The passing of Chadwick Boseman was a seismic moment for the entertainment landscape. A few years after he became an icon for his portrayal of King T’Challa, the actor passed away from cancer. Once considered the next great leading man in Hollywood, the loss felt incalculable. For director Ryan Coogler, their friendship and activism went far beyond the world of the MCU. Yet they had signed on to return for a Black Panther sequel. Without his muse, Coogler went to work restructuring and rethinking the anticipated sequel. The resulting Black Panther: Wakanda Forever delivers an emotional vulnerability unseen by the MCU.
***If you want zero plot aspects to be revealed, please skip the next paragraph. All elements in the paragraph occur within the first twenty minutes of the film and have been featured in trailers.***
After the death of King T’Challa, Shuri (Letitia Wright) struggles to find peace and buries herself in her lab work. Queen Ramonda (Angela Bassett) rules Wakanda on the world stage, pushing back on imperialist nations that believe they can take advantage of T’Challa’s absence. Not long after, a centuries-old mutant named Namor (Tenoch Huerta) arrives with harrowing news. Not only is America looking for Vibranium, but they’ve found it at the bottom of the ocean. While his people intervened, they needed buy-in from Wakanda. He then delivers an ultimatum: find Riri Williams (Dominique Thorne) and return her to Talokan (the city ruled by Namor).
First and foremost, Coogler pours his heart into every sequence of the film. This is not just a swansong for Boseman but a celebration of life in all its forms. For every moment of tragedy, Coogler presents us with a moment of love. It’s a wonder how Coogler can continue to make hundred-million-dollar films that feel impeccably personal. Coogler’s relationships with his parents have inspired his films, but his anger and grief at losing Boseman are palpable. Dealing with this grief can destroy a man. Coogler lets every character release their anguish at the right moment. After all, it is nearly impossible to get over those we lose. Instead, we learn to live with a person’s memory attached to us. Coogler crafts a visual sendoff to his friend and hero but makes the stakes so personal that it is nearly impossible to leave unaffected.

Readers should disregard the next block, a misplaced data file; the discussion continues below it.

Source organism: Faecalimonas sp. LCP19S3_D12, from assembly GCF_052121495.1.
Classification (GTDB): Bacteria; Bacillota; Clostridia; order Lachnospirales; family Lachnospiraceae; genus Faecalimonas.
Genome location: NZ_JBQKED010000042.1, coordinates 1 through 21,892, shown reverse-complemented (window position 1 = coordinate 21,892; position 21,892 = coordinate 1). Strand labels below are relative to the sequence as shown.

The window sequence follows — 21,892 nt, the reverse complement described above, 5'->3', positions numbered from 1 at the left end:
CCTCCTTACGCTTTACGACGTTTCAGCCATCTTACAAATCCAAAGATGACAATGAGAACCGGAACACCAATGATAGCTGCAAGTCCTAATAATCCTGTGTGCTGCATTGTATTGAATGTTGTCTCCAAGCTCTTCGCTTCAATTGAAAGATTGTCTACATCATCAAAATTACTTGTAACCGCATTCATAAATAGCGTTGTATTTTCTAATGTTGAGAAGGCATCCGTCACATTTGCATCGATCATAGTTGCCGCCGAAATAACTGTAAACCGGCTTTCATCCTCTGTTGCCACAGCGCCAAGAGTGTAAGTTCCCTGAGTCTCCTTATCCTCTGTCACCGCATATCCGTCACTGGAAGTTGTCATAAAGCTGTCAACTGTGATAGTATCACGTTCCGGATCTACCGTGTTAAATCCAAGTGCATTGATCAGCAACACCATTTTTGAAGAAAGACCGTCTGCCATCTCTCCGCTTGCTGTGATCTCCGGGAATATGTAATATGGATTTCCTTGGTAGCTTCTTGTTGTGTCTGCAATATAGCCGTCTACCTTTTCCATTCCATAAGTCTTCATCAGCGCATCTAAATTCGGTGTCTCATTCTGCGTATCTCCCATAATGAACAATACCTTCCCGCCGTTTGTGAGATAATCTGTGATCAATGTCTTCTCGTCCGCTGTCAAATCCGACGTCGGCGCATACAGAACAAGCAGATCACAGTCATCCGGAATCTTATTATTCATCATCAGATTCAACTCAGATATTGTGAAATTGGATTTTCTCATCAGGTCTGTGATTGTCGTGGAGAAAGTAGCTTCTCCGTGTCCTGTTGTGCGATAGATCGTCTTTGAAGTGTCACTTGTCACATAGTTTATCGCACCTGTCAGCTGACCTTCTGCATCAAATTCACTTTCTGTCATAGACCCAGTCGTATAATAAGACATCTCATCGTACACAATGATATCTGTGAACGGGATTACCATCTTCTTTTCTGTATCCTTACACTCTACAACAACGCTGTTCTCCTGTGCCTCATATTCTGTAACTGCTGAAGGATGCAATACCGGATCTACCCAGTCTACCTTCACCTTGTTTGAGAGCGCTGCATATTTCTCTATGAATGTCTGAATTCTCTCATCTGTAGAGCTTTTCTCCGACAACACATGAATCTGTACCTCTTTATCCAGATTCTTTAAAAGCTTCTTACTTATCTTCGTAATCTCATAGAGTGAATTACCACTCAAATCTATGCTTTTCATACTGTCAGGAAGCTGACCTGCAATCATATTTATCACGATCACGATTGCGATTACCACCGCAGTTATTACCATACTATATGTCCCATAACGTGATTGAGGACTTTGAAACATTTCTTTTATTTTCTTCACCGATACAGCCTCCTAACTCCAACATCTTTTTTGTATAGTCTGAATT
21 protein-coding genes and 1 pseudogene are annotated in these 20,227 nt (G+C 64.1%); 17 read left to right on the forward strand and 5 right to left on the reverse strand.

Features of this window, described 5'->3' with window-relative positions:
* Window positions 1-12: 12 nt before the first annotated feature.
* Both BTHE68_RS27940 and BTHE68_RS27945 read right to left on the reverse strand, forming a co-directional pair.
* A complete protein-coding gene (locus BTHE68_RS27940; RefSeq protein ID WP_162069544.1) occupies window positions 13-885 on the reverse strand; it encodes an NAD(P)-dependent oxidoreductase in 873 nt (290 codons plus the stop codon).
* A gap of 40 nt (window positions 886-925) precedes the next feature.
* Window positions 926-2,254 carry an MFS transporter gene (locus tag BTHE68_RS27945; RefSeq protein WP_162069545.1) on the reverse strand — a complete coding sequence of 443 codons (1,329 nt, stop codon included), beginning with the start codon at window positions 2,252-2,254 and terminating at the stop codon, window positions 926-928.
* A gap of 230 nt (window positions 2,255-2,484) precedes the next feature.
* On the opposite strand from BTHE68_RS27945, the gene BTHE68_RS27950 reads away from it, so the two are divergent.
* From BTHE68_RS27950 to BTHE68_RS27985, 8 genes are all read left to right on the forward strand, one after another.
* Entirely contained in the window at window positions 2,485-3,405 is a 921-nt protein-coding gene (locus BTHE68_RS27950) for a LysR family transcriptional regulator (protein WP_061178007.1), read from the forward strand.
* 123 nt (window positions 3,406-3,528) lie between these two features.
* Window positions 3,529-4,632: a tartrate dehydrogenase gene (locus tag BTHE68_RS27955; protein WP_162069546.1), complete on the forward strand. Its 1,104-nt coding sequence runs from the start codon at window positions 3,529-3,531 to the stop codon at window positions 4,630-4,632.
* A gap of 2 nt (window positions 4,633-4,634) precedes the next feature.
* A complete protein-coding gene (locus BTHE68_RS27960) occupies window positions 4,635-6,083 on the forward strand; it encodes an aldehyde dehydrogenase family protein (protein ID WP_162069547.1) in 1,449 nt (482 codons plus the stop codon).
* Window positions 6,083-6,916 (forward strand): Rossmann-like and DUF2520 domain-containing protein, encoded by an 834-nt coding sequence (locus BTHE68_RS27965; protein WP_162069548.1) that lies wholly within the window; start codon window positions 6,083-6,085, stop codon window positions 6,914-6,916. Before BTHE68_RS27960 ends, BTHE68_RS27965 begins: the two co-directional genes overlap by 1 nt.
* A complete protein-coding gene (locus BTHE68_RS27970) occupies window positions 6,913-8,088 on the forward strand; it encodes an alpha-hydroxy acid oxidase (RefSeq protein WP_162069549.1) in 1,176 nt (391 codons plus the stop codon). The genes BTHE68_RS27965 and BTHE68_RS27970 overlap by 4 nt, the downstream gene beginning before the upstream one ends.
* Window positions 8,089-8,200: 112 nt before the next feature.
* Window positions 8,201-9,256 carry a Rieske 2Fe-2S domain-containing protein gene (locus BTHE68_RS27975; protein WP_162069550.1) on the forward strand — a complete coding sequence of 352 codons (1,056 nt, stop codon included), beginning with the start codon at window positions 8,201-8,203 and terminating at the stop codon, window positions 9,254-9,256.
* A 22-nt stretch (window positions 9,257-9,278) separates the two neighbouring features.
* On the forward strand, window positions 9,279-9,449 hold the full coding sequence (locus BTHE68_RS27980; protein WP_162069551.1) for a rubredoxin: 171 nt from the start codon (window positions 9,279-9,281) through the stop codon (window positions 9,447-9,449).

Coogler’s ability to bring the harrowing events of history into the story of Namor once again shows his deft touch. Coogler often finds tiny threads within his characters and builds their ideology from these moments. With the anti-hero Namor, Coogler crafts one of the most understandable backstories and motivations for his actions. In many ways, it sings a parallel story to Killmongerer (Michael B. Jordan from Black Panther) but finds his nuance in the leader’s approach. This allows Huerta to emerge as a genuine threat. Not only does Coogler use the actor’s size to his advantage, but he displays a deft approach in terms of charisma and dialogue. It would be fair to say that Coogler has two of the most ideologically reasonable villains in the MCU to date.